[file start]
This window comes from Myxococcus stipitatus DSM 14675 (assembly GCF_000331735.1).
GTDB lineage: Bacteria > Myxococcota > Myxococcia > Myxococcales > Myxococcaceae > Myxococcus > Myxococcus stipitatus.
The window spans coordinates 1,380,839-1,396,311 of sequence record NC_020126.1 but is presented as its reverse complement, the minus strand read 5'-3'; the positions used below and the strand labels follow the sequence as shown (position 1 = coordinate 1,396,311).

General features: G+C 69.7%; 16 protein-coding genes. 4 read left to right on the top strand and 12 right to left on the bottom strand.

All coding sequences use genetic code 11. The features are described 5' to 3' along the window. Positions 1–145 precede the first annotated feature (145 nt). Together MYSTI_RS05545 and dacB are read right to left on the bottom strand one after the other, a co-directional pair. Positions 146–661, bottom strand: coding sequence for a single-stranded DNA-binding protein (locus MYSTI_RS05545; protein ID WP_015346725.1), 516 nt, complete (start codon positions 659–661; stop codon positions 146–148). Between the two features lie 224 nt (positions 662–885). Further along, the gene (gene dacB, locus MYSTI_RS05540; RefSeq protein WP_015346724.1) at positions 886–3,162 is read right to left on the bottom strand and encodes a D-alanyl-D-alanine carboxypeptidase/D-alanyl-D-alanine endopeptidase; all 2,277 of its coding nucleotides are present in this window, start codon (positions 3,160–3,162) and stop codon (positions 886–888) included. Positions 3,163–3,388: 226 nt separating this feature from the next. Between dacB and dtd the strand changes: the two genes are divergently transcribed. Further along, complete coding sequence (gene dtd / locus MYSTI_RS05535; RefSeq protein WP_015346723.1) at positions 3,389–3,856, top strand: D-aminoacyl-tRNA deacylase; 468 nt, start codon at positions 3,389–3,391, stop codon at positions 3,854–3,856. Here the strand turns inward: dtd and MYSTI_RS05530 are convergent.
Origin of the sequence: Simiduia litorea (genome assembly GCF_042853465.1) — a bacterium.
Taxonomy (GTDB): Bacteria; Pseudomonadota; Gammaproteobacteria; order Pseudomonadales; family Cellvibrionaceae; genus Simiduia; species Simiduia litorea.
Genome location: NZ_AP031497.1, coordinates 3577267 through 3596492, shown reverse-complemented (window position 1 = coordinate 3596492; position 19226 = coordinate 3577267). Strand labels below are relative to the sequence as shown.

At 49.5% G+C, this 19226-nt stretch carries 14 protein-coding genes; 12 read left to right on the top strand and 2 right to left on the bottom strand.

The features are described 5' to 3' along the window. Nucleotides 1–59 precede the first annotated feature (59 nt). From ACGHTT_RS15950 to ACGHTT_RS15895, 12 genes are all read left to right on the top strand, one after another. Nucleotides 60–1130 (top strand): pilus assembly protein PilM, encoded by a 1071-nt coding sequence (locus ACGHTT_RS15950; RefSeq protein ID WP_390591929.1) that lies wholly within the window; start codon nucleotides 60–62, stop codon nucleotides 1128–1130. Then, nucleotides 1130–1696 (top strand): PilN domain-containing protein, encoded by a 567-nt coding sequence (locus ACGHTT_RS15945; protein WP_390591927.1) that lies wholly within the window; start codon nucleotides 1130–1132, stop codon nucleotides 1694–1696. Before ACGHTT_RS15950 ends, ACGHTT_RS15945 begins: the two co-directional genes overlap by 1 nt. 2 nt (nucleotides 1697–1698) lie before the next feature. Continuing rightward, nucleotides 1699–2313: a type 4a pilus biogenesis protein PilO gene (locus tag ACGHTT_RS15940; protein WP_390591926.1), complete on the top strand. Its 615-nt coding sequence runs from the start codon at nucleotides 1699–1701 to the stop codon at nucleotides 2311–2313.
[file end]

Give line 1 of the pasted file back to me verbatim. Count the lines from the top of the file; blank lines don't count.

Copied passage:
This window comes from Myxococcus stipitatus DSM 14675 (assembly GCF_000331735.1).